Social media could help monitor air pollution that physical monitors miss.
High Country News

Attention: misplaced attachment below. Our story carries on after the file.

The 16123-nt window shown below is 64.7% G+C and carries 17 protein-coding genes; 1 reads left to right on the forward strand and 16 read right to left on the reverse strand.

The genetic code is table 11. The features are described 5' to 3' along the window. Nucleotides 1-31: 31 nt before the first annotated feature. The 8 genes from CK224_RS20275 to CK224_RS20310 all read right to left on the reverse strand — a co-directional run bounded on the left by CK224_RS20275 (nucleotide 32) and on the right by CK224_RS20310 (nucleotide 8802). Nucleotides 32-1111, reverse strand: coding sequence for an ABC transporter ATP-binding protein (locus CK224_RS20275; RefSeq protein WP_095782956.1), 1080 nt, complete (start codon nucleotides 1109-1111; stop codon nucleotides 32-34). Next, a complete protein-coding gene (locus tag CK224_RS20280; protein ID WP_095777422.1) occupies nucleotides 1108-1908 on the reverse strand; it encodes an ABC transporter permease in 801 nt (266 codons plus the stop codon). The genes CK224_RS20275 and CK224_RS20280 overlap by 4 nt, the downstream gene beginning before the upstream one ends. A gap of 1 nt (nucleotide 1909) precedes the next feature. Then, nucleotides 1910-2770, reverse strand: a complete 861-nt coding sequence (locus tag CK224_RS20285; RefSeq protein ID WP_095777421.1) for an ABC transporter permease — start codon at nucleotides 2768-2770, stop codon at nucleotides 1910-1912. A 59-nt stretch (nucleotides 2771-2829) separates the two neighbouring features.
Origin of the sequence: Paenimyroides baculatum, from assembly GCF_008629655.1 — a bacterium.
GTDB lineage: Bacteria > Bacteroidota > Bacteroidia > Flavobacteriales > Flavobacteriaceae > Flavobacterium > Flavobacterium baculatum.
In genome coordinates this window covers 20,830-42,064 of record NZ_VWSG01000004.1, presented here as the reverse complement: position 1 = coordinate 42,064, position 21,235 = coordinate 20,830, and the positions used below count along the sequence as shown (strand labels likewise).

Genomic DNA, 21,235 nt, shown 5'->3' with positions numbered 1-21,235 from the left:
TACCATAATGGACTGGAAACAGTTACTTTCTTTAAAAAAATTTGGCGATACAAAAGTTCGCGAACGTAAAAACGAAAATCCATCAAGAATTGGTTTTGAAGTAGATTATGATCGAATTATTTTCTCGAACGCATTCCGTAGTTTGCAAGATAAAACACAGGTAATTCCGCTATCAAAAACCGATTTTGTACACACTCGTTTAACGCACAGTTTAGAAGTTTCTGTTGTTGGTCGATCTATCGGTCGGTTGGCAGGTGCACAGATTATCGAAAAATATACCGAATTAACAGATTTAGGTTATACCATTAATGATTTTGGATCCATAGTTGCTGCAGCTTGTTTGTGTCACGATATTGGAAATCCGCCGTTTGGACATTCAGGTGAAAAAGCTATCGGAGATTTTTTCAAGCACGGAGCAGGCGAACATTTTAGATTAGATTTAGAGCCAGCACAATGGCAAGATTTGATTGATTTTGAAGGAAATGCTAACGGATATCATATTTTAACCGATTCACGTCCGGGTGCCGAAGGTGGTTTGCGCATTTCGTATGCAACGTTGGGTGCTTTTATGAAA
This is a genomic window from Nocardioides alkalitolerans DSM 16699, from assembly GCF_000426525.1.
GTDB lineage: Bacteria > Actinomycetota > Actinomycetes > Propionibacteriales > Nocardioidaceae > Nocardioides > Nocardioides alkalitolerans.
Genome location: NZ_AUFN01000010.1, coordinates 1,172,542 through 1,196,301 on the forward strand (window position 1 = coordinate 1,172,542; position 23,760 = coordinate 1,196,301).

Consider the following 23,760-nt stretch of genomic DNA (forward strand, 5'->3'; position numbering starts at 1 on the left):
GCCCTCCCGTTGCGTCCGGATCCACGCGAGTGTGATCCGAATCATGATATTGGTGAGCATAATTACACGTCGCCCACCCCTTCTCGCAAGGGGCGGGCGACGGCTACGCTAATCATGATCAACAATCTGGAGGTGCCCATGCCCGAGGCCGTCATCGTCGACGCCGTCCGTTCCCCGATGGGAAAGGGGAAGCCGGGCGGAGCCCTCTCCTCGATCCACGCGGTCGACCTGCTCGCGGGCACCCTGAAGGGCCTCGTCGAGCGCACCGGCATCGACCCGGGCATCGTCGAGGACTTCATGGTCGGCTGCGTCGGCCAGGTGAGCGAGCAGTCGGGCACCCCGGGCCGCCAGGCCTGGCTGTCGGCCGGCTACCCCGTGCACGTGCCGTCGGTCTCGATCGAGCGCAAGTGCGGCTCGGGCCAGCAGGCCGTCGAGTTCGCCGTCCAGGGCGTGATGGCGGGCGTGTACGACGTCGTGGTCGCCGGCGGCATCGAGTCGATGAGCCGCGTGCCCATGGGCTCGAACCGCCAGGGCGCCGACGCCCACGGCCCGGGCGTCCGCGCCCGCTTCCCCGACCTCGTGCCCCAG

In their study, published by the International Conference on Social Media & Society, Sachdeva and McCaffrey analyzed close to 39,000 tweets posted between May and September 2015 in California. They stripped the tweets to reveal their core subjects: smoke in the air, fallen ash, haziness, smell. By tagging the tweets with the location in which they were posted, the researchers created a verbatim map: a landscape of fire based on the people who experienced it. Their modeling proved accurate when compared to figures from air quality monitors.